For those interested, there was a video released of Shada, featuring all the footage they got before the strike, narrated with a voice-over by Tom Baker who explains the missing parts. It's available on Amazon here.

Oh, and nice fucking link, blue_beetle!
posted by Civil_Disobedient at 7:22 AM on May 3, 2003


Awesome. I remember watching that video years ago. One of the classic episodes. Douglas Adams is a quasi-god in the British Sci-Fi world, and fans LOVE how this episode links stuff together.
posted by XQUZYPHYR at 8:07 AM on May 3, 2003


God love the BBC for putting something like this flash bit together. I know the animation isn't the greatest, but as a supplement to the audio drama it's reqlly quite nice.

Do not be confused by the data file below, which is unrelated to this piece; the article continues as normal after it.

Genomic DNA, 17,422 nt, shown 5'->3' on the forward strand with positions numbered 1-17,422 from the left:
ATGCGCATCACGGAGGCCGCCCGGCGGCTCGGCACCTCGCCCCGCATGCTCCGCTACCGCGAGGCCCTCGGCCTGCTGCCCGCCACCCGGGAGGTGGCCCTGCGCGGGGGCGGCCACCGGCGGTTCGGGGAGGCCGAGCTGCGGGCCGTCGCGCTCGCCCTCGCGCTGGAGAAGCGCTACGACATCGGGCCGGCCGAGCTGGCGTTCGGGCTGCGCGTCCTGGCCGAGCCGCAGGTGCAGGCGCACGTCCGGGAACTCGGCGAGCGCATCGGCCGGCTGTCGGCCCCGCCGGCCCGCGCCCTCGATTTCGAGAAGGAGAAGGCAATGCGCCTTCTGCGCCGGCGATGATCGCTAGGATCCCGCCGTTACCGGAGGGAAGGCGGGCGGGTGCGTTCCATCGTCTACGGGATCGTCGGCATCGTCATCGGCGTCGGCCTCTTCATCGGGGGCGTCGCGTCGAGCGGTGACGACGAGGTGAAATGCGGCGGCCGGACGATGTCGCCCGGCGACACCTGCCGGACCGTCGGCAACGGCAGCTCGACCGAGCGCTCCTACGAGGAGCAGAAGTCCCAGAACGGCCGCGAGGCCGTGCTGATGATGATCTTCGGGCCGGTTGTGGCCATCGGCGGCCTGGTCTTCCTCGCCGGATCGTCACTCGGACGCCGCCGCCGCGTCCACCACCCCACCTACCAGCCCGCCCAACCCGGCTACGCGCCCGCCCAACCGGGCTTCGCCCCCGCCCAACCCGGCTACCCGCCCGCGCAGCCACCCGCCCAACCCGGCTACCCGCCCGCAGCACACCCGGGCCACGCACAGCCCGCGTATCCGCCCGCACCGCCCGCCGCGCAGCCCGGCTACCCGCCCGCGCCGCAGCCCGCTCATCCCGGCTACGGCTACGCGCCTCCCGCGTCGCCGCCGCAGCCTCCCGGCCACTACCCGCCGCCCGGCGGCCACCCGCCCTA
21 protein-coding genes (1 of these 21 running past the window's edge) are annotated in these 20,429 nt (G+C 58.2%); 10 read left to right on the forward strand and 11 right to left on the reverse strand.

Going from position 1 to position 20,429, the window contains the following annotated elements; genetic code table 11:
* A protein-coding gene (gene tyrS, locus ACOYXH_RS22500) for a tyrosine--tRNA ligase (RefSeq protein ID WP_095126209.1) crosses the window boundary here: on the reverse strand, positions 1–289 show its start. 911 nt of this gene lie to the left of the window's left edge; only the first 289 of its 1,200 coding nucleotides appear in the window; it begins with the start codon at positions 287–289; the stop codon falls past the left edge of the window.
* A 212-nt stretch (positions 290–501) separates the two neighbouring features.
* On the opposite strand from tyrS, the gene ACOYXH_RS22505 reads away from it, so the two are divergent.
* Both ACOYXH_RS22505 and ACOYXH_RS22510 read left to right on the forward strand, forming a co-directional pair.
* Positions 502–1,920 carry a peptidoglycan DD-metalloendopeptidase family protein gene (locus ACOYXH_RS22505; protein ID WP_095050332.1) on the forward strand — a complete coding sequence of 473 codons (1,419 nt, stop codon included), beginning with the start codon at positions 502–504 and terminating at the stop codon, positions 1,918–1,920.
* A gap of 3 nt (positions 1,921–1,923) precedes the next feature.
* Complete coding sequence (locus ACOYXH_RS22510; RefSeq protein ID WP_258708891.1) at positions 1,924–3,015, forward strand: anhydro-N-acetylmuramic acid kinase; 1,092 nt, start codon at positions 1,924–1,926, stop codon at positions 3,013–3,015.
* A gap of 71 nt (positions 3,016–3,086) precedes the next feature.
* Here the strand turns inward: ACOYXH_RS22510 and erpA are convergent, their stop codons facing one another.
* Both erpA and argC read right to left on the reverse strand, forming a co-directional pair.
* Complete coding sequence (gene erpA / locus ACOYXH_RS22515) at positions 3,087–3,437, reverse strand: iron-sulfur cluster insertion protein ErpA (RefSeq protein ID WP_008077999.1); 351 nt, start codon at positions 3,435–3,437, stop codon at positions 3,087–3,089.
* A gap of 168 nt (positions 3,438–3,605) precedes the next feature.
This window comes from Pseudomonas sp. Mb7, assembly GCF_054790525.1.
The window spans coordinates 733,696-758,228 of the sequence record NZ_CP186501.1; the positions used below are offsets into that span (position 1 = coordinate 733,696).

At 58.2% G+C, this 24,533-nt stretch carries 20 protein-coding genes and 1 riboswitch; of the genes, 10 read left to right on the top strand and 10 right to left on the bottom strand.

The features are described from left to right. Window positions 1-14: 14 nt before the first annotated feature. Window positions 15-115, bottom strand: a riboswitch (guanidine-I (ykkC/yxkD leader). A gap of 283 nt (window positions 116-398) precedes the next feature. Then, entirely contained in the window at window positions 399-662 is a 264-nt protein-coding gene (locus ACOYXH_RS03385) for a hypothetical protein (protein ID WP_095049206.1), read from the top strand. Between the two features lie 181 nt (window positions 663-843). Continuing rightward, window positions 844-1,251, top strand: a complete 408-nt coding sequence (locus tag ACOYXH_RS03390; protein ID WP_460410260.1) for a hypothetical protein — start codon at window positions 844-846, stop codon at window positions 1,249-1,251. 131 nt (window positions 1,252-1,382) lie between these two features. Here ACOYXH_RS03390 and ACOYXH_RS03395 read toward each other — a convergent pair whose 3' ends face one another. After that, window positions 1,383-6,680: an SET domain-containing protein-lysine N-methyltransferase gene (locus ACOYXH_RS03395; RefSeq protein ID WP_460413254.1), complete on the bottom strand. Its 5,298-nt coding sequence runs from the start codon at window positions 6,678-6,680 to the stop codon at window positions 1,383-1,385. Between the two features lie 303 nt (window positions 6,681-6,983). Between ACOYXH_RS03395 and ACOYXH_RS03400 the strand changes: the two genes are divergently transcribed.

posted by Space Coyote at 8:52 AM on May 3, 2003


Another cool connection for those interested: Neil Gaiman (of Sandman fame) wrote the book Don't Panic - the official guide to the Adams's Hitchhiker series. Also, Adams wrote two other Dr. Who episodes: The Pirate Planet and The City of Death, which features John Cleese, a friend from University days. John Cleese later appears in the Hitchhiker's TV series for a cameo.

Cool how they're all interconnected.
posted by Civil_Disobedient at 9:06 AM on May 3, 2003


Pity about the limitations of the medium: Flash just cannot convey the awe and mystery of an alien landscape the way a disused quarry near London can.
posted by George_Spiggott at 9:36 AM on May 3, 2003


Good summary Civil_Disobedient... too bad they haven't released it on DVD yet, as I don't even own a working VCR anymore. :(
posted by rogue at 10:54 AM on May 3, 2003


Oh, sweet mother of heaven, Douglas Adams and Doctor Who in the same thread. That's thirty-one shades of cool.